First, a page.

On this day in 1619, Manuel Mendes da Cunha, captain of the Portuguese slave ship São João Bautista, arrived in Vera Cruz, New Spain (present-day Mexico), with only 147 slaves. He left Angola in West Central Africa with 350, but some were stolen off the coast of Campeche and others probably died during the Middle Passage.
So whatever happened to the stolen slaves? I thought you’d never ask. They ended up in Virginia—John Rolfe noted their arrival by counting “20. and odd Negroes”—and there (probably) became the colony’s first Africans. The pirates who commandeered them were both English, although one, the White Lion, carried a Dutch letter of marque (paperwork that allowed certain kinds of piracy), and that ship arrived first, sometime at the end of August. (Maybe today!) The other ship showed up a couple of days later. Called the Treasurer, it was partly owned by Samuel Argall, who in 1612 had sailed it on what at the time was the fastest-ever voyage from England to Virginia. (Fifty-seven days, in case you’re curious.) Four years later, the same ship delivered Pocahontas to England.
The Africans, meanwhile, may have come from a city like Loango (pictured above) but most likely hailed from the nearby kingdom of Ndongo, such as those pictured below.
In any event, these people did not fit what one historian has called “the stereotyped, parochial image of Africans from precolonial villages.” Many of them lived in cities and may even have been Christians. And if they weren’t, the Portuguese fixed that by requiring that all slaves be baptized before they arrived in America—which is why they arrived with Christian names like Antonio or Angelo (the latter actually being a woman who survived her voyage on the Treasurer).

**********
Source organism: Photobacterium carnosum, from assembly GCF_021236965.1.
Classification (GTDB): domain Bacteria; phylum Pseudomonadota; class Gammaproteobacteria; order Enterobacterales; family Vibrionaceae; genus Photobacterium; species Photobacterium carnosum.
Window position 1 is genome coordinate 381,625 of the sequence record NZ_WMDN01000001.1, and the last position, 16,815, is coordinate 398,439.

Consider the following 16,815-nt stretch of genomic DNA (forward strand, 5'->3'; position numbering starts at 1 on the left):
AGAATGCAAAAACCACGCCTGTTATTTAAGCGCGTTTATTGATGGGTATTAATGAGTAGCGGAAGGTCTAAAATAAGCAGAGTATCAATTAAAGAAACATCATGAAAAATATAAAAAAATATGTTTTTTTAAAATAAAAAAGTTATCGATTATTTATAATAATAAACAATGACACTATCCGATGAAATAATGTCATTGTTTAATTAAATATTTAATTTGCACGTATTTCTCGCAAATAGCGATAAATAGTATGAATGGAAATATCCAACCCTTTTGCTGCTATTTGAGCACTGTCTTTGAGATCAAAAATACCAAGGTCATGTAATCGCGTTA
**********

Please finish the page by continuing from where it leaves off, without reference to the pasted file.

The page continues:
And in related news, the first slaves arrived in Virginia exactly one month after the first meeting of the General Assembly in Jamestown and exactly 181 years before an enslaved blacksmith named Gabriel saw his planned revolt thwarted by bad weather and nervous compatriots.
Freedom, slavery, and rebellion. These are Virginia’s sometimes chaotic legacies …
A version of this post was originally published on August 30, 2011.
PS: I have been persnickety about a point of fact on this blog: that in spite of John Rolfe’s famous phrase “Dutch man of Warr,” both ships that arrived with African slaves in 1619 were English. There has been no particular reason to be persnickety about it other than just wanting to get it right, but now we find the white-supremacist blogger Hunter Wallace using the incorrect information to, in part, to concoct a Jewish conspiracy theory. Luckily, a commenter corrected him—using Encyclopedia Virginia!—so the theory was appropriately altered, if not the ideology behind it.
IMAGES: Bird’s-eye view of Loango from late in the seventeenth century (top); Iron Working, Kingdom of Kongo, 1670s (bottom) (both images courtesy of The Atlantic Slave Trade and Slave Life in the Americas)